After the end of the socialism approach, the post-1991 era India ended the license-raj but established capitalism without exit which slowly and steadily weakened the banking systems and gave rise to a number of scams and primarily the NPA issue. Rather than opting for a faster solution, the Insolvency and Bankruptcy Code was implemented in 2016 that not only boosted NPA recoveries but also has proven to be a long-term step to strengthen the banks and reduce litigations.
Even the historic step of Demonetisation which has been highly criticized has proved to be effective in getting people to switch from the old styles of business and fall in line with the changing times.
Entrepreneurial Thought Process
Genuine failures in businesses have been seen as a social stigma but to build an entrepreneurial economy a nation needs to take tough steps on a continuous basis focussing on the long-term gains. While going further in this direction it is important to know that we do run the risk of an overreach but the only way ahead for the government is to keep proactively responding to the situations by creating feedback loops and implement flexibility-based economics.
Lean Approach to Dealing with COVID
These recent steps seem to show that feedback and adjustments help navigate chaotic uncertainties better. The COVID-19 pandemic has been a black swan event that is still in progress. Even almost 6 months after its first outbreak in China, the entire world is still learning how to deal with it. When one doesn’t know the exact contours of the problem being tackled, how can one plan a comprehensive long term response strategy for it?
During the present conditions of the COVID-19 pandemic and the subsequent lockdowns, such a conceptual framework for adaptive policy-making has proven useful in dealing with the medical, social and economic concerns of the country. The response of the government has been multi-pronged and tailored to granular situations for different localities. As situations have developed, the government machinery, from the national level down to the municipal level, has kept doing course corrections and relaying short term measures to keep up with the evolving situation.
This has helped ramp up testing and PPE production to monumental scales, after starting from scratch in March, has helped contain the death toll, fatality rate and transmission rate and has helped increase the disease doubling time from 3 days in March, to almost 3 weeks as of today. Every locality is dealing with COVID in a tailor-made, evolving way depending on the ground reality of that locality. The government seems to have imbibed a lean startup approach to dealing with a pandemic and has done well.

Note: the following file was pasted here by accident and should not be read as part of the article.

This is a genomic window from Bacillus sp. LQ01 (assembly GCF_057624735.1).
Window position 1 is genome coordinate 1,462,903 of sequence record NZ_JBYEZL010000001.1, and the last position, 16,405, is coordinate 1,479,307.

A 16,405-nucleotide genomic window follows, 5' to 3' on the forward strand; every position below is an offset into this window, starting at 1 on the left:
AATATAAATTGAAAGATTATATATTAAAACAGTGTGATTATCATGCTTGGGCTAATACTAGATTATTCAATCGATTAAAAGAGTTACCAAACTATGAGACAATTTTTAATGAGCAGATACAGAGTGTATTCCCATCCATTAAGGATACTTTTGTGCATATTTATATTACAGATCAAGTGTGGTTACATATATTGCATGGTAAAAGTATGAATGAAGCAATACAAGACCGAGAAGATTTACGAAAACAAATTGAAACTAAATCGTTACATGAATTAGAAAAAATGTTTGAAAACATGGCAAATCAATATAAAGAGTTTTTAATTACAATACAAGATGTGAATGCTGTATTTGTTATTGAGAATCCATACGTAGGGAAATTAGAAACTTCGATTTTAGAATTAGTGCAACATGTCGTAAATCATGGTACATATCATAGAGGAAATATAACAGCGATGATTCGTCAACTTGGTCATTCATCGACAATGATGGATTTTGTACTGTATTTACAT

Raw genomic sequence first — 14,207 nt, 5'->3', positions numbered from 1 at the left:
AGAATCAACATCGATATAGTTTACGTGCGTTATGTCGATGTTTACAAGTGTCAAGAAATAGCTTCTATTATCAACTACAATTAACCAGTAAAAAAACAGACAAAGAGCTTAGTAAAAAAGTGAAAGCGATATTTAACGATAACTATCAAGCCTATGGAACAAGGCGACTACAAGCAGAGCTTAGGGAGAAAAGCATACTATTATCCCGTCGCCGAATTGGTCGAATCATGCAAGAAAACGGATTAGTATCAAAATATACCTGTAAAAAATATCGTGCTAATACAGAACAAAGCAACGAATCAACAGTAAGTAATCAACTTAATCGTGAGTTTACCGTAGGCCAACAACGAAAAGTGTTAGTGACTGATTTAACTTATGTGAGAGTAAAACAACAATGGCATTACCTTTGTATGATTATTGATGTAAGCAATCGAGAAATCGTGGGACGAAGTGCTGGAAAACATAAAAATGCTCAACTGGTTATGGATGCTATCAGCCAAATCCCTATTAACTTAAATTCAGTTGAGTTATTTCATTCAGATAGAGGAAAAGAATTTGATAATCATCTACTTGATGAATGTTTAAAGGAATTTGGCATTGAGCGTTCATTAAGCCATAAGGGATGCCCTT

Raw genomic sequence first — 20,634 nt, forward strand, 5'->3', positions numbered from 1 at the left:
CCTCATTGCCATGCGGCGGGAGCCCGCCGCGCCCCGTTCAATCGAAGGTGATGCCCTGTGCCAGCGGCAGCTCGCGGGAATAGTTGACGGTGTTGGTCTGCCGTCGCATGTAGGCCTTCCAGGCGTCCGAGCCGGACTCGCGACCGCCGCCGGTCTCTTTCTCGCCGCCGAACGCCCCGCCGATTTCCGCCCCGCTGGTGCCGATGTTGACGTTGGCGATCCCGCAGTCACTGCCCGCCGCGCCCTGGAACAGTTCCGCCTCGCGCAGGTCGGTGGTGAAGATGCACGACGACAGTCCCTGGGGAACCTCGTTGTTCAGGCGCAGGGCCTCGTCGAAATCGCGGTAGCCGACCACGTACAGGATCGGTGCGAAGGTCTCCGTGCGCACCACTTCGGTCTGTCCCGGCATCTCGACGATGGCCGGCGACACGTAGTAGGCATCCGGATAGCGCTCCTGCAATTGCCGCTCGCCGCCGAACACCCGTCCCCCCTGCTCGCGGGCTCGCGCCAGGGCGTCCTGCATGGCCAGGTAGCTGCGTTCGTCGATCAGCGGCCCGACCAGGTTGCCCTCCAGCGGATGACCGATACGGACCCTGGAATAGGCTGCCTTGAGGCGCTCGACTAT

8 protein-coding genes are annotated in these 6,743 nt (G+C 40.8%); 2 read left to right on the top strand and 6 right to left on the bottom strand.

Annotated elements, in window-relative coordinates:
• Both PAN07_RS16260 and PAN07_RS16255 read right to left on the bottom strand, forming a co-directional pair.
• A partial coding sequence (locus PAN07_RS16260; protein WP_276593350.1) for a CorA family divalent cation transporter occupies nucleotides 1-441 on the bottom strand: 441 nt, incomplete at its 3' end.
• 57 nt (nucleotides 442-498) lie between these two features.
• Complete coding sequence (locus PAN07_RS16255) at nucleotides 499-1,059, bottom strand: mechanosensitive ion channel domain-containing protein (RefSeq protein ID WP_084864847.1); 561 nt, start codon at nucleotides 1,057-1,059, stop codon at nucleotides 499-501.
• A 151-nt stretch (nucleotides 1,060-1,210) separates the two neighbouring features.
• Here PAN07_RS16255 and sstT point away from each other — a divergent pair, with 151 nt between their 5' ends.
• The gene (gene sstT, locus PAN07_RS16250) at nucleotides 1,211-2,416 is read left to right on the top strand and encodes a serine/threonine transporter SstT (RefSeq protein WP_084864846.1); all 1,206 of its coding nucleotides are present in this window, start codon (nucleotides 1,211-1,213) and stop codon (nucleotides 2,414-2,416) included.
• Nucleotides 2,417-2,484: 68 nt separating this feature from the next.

Following the COVID-19, the government’s push for self-reliance with the Atma Nirbhar Package, seems to be aimed at leveraging the changing geopolitical contours to help build a net-export economy in the long term. But in the short term, the intent seems to be to kickstart an economy which has been brought to a standstill due to prioritization of human life over capital. The short term economic measures seem to also be evolving with weekly announcements from the RBI and Finance Ministry as the nation tries to balance between mitigating loss of life and mitigating loss of production.
What’s Over the Horizon?
The government has been criticized for changing rules and regulations too often, leading to disruptions and chaos but it is set to become a new normal as India’s economy adopts an evidence-based framework that may very well bring in revolutionary reforms in the Indian economy. The RBI, NITI Aayog, and the government have time and again reiterated the importance of making a shift, and by 2022 the government targets to set in place all the necessary frameworks and bring about a change in the meta-narrative of the Indian economy.